N Venkataramani: 'We are working at EV products aggressively.'

by Kiran Bajad 15 Sep 2019


The Director of the Amalgamations Group and also Chairman and Managing Director of  India Pistons, which manufacture an expansive  range of products for internal combustion engines, tells Kiran Bajad how it is readying for the industry shift to electric mobility even as it collaborates with OEMs to produce BS VI components, develop Tier 2 components with Tier 1 engineering expertise, and why India's ramp up towards e-mobility should be gradual by going hybrid first.

There is considerable government policy movement on the mobility roadmap of India. What is your viewpoint?
NITI Aayog has already come out with a policy statement that says all two-wheelers less than 150cc will have to be electric by 2024. The industry has got some view on this but we believe this is a reality and it will happen.

In the future, above 150cc two-wheelers will also be electric sooner rather than later. A similar transition may also take place in the passenger vehicle and commercial vehicle segments.

However, worldwide today, the penetration of EVs, even in developed countries, is less than one percent compared to IC-engined vehicles. The government has set a target of 30 percent by 2030; we believe it will be near-about 10 percent by then as the infrastructure and other investments needed to drive this will take time.

The government’s concern is emission reduction, both NoX and CO2 but there is a future for IC engines beyond 2030, subject to stricter emission norms.

The Amalgamations Group has many companies primarily catering to the automotive sector and IC engines in particular. How is the group preparing for the era of electric vehicles?
We are working towards EVs aggressively and a group of 8-10 engineers has been set up recently to look into all areas of EVs. This team is speeding up the work, and we are looking at global manufacturers in various markets including the USA, the UK and China. We have already identified a few things but it’s too early to talk about them at this stage as the initial discussions are currently underway, mostly on the electric drive and transmission.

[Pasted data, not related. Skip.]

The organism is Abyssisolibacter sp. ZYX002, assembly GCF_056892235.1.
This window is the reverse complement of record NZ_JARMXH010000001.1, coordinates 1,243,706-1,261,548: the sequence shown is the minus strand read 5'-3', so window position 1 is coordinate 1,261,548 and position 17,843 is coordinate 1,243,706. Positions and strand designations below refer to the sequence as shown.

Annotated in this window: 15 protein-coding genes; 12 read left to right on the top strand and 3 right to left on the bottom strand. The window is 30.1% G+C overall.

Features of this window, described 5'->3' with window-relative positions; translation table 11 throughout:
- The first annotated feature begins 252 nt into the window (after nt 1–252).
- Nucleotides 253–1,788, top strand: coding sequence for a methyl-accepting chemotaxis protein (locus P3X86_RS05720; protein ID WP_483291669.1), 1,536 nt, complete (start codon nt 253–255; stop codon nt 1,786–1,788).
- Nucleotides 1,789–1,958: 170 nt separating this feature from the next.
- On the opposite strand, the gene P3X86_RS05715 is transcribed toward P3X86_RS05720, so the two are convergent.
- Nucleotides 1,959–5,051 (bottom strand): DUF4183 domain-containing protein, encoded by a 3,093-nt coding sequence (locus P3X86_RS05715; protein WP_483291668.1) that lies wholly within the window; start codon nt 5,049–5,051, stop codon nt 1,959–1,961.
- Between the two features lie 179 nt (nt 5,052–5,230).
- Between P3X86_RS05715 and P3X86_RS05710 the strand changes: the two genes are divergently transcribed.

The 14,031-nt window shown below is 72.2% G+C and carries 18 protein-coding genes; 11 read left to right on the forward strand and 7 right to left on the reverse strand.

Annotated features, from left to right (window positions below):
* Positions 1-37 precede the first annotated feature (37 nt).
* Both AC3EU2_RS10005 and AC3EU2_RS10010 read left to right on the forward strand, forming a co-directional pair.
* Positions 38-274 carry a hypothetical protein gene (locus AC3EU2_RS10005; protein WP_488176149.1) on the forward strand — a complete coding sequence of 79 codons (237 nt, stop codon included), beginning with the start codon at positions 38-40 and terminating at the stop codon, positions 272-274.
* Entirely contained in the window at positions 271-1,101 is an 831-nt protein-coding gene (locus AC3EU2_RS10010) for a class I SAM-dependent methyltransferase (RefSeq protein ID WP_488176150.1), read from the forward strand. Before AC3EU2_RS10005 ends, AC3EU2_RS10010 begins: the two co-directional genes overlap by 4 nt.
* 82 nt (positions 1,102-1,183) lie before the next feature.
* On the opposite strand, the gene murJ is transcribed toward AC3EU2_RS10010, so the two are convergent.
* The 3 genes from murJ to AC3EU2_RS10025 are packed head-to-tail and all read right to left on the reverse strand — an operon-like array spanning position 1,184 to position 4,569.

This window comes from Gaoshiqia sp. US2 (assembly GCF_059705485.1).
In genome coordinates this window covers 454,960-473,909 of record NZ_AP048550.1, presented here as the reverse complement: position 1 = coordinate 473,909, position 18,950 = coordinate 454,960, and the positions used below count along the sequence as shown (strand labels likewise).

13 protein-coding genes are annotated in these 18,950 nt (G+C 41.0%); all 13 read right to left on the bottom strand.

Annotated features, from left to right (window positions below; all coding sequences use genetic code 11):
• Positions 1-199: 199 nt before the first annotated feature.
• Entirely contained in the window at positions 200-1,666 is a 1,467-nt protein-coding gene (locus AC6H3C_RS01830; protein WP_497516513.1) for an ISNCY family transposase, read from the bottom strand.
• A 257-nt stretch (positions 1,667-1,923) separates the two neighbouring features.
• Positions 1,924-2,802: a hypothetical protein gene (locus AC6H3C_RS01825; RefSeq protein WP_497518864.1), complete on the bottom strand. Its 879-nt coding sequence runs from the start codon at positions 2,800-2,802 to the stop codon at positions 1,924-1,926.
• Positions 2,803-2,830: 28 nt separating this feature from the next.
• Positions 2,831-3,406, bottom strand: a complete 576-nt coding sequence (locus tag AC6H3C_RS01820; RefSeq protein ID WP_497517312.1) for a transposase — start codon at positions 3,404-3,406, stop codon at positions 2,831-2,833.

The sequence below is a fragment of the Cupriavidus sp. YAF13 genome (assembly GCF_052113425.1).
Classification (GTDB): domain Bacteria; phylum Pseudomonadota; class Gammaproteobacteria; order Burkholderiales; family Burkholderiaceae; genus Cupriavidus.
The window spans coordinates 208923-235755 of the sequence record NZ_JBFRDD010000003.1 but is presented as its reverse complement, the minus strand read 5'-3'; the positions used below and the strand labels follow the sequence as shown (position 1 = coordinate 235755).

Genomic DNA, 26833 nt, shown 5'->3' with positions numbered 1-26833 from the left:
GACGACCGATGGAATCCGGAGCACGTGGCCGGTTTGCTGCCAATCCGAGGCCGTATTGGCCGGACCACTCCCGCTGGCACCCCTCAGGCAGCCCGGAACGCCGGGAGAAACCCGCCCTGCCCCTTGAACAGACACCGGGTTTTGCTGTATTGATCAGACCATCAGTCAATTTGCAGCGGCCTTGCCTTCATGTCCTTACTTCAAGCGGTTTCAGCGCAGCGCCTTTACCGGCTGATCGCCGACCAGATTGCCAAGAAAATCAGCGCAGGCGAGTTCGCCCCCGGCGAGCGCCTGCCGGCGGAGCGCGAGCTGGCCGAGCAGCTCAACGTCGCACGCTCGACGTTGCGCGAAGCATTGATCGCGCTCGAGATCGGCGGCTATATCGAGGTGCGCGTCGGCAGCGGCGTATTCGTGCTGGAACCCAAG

There are primarily three focus areas — firstly the concept to launch; raw material to delivery, and finally order to cash. Raw material to delivery and order to cash are proven; moving from concept to launch is where we have the ingredients ready for EVs. For example, we have the best expertise in electric motor housing of aluminium die-casting and similarly with the motor shaft forging. All we need to do is bring in the technology through collaboration but for Indian operating conditions.

We have to ride two horses at the same time — firstly, to make our existing business sharper, reliable and in tune with the new world. Secondly, explore opportunities in EVs and the team will look at both these areas. For example, we are working on an assembled crankshaft that is one step better than the current crankshafts used in engines in India.

We are setting up a business that will help OEMs in India to make existing engines more efficient. In the BS VI era, the after-treatment of vehicles will gain a lot of importance and we are putting efforts in this area to identify the areas wherein we can play a role. Therefore, we are looking at not only making our product more efficient today but also eyeing opportunities in new mobility areas.

Can you elaborate on the Group's BS VI-related work since it manufactures several components for engines? And what were the challenges involved in meeting this stringent emission standard?
As regards our pistons and rings for engines, there are two aspects to the design and manufacturing of these parts. In the design aspect, we expect the pressure in the combustion to go up substantially; for this, we need to go in for high-strength alloys and, maybe in extreme cases, steel. We are at an advanced stage of developing these products, in fact, have already given samples to OEMs.

It may also require internal cooling of the piston, sophisticated technology for some kind of cavity inside the piston, and also surface coating of the piston, one which will not peel off under any circumstance. Likewise, for piston rings too. We are working with our Japanese JV partner on both the steel technology as well as the sophisticated coating required. We have already received approvals from key OEMs such as Volkswagen India, Ford India and others.